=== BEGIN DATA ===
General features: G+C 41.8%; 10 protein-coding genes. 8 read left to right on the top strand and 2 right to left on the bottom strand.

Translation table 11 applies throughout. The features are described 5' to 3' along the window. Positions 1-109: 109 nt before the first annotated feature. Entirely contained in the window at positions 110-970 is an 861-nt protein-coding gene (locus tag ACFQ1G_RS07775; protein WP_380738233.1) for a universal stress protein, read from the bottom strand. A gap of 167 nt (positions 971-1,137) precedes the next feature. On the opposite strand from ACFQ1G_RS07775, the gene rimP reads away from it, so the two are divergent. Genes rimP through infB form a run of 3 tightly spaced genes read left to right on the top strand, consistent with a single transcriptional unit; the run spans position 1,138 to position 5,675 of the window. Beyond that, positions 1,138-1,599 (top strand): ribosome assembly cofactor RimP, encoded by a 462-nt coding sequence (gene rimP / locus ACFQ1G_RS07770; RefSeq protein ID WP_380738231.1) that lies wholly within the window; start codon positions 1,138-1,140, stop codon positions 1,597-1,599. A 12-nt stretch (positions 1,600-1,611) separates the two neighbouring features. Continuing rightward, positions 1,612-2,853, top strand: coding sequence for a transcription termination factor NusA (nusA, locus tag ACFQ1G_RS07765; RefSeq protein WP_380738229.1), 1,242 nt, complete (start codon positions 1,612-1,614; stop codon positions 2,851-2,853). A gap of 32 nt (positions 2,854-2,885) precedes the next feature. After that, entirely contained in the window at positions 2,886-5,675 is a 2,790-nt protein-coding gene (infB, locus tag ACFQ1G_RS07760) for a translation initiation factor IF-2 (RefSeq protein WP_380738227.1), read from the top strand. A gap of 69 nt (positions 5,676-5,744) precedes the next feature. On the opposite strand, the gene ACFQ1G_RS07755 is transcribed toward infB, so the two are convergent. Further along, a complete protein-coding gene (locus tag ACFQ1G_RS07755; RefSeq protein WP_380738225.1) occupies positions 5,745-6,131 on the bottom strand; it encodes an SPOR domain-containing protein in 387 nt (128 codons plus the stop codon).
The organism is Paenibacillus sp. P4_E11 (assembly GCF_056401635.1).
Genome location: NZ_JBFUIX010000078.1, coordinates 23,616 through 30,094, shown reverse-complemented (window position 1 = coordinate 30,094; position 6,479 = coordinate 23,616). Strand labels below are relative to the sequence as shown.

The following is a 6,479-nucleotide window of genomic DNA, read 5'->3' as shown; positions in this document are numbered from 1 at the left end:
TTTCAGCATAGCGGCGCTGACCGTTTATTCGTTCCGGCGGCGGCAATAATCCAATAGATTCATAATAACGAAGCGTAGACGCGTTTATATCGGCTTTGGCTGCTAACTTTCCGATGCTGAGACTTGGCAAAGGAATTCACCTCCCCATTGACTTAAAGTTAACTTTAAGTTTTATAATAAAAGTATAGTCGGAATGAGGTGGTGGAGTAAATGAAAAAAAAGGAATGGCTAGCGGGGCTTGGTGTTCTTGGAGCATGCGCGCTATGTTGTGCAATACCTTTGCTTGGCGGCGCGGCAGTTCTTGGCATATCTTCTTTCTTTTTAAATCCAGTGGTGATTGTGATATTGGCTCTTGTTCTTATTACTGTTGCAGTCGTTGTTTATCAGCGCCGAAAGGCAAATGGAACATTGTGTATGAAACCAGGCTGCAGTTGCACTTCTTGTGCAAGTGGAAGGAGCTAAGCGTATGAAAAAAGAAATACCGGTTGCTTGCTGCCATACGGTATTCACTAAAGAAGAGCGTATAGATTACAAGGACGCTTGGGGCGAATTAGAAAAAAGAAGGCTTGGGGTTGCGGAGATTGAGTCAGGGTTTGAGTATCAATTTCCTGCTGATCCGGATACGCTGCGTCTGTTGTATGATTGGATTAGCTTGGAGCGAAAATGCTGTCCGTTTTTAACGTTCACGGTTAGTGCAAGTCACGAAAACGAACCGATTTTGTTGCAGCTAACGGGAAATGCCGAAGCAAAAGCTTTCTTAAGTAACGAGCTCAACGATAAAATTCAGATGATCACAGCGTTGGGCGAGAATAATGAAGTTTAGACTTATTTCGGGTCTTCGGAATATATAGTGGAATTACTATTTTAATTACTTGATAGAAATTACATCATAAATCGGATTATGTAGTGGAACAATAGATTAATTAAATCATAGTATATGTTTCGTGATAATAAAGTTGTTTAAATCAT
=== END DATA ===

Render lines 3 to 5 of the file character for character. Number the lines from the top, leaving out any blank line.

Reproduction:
The organism is Paenibacillus sp. P4_E11 (assembly GCF_056401635.1).
Genome location: NZ_JBFUIX010000078.1, coordinates 23,616 through 30,094, shown reverse-complemented (window position 1 = coordinate 30,094; position 6,479 = coordinate 23,616). Strand labels below are relative to the sequence as shown.

The following is a 6,479-nucleotide window of genomic DNA, read 5'->3' as shown; positions in this document are numbered from 1 at the left end: